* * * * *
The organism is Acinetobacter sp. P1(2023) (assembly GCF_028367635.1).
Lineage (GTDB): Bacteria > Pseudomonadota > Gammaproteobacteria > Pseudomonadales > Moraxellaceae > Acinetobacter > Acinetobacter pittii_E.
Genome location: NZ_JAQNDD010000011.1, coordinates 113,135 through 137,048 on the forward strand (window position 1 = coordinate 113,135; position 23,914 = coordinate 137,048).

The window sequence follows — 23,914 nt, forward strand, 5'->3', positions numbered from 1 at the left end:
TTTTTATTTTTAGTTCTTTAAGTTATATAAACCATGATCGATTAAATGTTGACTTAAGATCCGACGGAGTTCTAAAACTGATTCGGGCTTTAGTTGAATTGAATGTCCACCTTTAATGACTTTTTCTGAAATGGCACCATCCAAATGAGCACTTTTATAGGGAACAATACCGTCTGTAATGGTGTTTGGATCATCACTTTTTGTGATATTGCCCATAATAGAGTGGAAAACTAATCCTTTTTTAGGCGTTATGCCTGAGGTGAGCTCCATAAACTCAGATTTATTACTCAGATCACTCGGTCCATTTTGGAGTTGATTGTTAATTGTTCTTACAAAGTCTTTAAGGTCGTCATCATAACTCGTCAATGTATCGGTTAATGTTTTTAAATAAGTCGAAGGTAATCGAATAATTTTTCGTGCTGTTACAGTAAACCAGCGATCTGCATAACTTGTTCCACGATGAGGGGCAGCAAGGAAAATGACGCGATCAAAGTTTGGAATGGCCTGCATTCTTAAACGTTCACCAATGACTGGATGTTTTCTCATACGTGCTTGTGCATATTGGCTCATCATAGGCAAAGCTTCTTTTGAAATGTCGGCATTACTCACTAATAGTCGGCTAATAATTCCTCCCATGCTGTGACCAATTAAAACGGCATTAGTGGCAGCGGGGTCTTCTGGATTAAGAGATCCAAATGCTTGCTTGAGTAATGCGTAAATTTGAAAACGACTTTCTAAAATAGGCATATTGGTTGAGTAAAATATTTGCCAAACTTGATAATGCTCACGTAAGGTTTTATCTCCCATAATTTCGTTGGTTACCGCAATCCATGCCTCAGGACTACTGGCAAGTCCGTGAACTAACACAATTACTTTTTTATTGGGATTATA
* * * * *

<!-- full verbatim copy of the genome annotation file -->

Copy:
The organism is Acinetobacter sp. P1(2023) (assembly GCF_028367635.1).
Lineage (GTDB): Bacteria > Pseudomonadota > Gammaproteobacteria > Pseudomonadales > Moraxellaceae > Acinetobacter > Acinetobacter pittii_E.
Genome location: NZ_JAQNDD010000011.1, coordinates 113,135 through 137,048 on the forward strand (window position 1 = coordinate 113,135; position 23,914 = coordinate 137,048).

The window sequence follows — 23,914 nt, forward strand, 5'->3', positions numbered from 1 at the left end:
TTTTTATTTTTAGTTCTTTAAGTTATATAAACCATGATCGATTAAATGTTGACTTAAGATCCGACGGAGTTCTAAAACTGATTCGGGCTTTAGTTGAATTGAATGTCCACCTTTAATGACTTTTTCTGAAATGGCACCATCCAAATGAGCACTTTTATAGGGAACAATACCGTCTGTAATGGTGTTTGGATCATCACTTTTTGTGATATTGCCCATAATAGAGTGGAAAACTAATCCTTTTTTAGGCGTTATGCCTGAGGTGAGCTCCATAAACTCAGATTTATTACTCAGATCACTCGGTCCATTTTGGAGTTGATTGTTAATTGTTCTTACAAAGTCTTTAAGGTCGTCATCATAACTCGTCAATGTATCGGTTAATGTTTTTAAATAAGTCGAAGGTAATCGAATAATTTTTCGTGCTGTTACAGTAAACCAGCGATCTGCATAACTTGTTCCACGATGAGGGGCAGCAAGGAAAATGACGCGATCAAAGTTTGGAATGGCCTGCATTCTTAAACGTTCACCAATGACTGGATGTTTTCTCATACGTGCTTGTGCATATTGGCTCATCATAGGCAAAGCTTCTTTTGAAATGTCGGCATTACTCACTAATAGTCGGCTAATAATTCCTCCCATGCTGTGACCAATTAAAACGGCATTAGTGGCAGCGGGGTCTTCTGGATTAAGAGATCCAAATGCTTGCTTGAGTAATGCGTAAATTTGAAAACGACTTTCTAAAATAGGCATATTGGTTGAGTAAAATATTTGCCAAACTTGATAATGCTCACGTAAGGTTTTATCTCCCATAATTTCGTTGGTTACCGCAATCCATGCCTCAGGACTACTGGCAAGTCCGTGAACTAACACAATTACTTTTTTATTGGGATTATA